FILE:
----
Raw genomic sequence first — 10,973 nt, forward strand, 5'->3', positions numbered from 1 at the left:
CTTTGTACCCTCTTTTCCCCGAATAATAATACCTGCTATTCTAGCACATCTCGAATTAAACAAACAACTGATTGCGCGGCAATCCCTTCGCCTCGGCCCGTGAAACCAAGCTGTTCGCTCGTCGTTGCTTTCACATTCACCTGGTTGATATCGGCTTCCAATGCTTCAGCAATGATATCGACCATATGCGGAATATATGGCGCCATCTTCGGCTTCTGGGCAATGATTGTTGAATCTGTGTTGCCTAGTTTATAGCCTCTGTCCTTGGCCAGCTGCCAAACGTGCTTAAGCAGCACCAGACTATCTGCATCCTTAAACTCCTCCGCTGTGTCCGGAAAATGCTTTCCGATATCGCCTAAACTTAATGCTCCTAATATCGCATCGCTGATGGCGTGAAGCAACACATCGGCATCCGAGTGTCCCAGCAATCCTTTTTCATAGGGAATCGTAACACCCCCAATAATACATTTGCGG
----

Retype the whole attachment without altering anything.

Raw genomic sequence first — 10,973 nt, forward strand, 5'->3', positions numbered from 1 at the left:
CTTTGTACCCTCTTTTCCCCGAATAATAATACCTGCTATTCTAGCACATCTCGAATTAAACAAACAACTGATTGCGCGGCAATCCCTTCGCCTCGGCCCGTGAAACCAAGCTGTTCGCTCGTCGTTGCTTTCACATTCACCTGGTTGATATCGGCTTCCAATGCTTCAGCAATGATATCGACCATATGCGGAATATATGGCGCCATCTTCGGCTTCTGGGCAATGATTGTTGAATCTGTGTTGCCTAGTTTATAGCCTCTGTCCTTGGCCAGCTGCCAAACGTGCTTAAGCAGCACCAGACTATCTGCATCCTTAAACTCCTCCGCTGTGTCCGGAAAATGCTTTCCGATATCGCCTAAACTTAATGCTCCTAATATCGCATCGCTGATGGCGTGAAGCAACACATCGGCATCCGAGTGTCCCAGCAATCCTTTTTCATAGGGAATCGTAACACCCCCAATAATACATTTGCGG